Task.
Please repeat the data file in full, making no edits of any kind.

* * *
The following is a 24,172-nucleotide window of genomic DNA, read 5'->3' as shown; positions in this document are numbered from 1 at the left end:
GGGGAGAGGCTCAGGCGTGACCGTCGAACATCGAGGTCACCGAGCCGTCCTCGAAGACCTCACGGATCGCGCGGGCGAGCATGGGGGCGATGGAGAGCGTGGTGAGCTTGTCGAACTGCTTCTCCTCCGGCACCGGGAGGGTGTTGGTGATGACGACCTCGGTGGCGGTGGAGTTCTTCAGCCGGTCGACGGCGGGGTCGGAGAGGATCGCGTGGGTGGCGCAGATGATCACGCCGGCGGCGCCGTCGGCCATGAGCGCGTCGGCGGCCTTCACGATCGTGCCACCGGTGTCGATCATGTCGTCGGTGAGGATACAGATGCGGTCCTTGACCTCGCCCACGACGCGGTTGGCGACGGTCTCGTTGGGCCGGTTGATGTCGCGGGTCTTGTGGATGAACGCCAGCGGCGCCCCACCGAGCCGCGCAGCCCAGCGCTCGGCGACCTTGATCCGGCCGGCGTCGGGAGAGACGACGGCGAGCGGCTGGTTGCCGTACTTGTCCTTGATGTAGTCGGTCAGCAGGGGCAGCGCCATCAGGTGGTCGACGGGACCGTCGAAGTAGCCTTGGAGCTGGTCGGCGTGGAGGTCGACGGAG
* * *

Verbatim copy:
The following is a 24,172-nucleotide window of genomic DNA, read 5'->3' as shown; positions in this document are numbered from 1 at the left end:
GGGGAGAGGCTCAGGCGTGACCGTCGAACATCGAGGTCACCGAGCCGTCCTCGAAGACCTCACGGATCGCGCGGGCGAGCATGGGGGCGATGGAGAGCGTGGTGAGCTTGTCGAACTGCTTCTCCTCCGGCACCGGGAGGGTGTTGGTGATGACGACCTCGGTGGCGGTGGAGTTCTTCAGCCGGTCGACGGCGGGGTCGGAGAGGATCGCGTGGGTGGCGCAGATGATCACGCCGGCGGCGCCGTCGGCCATGAGCGCGTCGGCGGCCTTCACGATCGTGCCACCGGTGTCGATCATGTCGTCGGTGAGGATACAGATGCGGTCCTTGACCTCGCCCACGACGCGGTTGGCGACGGTCTCGTTGGGCCGGTTGATGTCGCGGGTCTTGTGGATGAACGCCAGCGGCGCCCCACCGAGCCGCGCAGCCCAGCGCTCGGCGACCTTGATCCGGCCGGCGTCGGGAGAGACGACGGCGAGCGGCTGGTTGCCGTACTTGTCCTTGATGTAGTCGGTCAGCAGGGGCAGCGCCATCAGGTGGTCGACGGGACCGTCGAAGTAGCCTTGGAGCTGGTCGGCGTGGAGGTCGACGGAG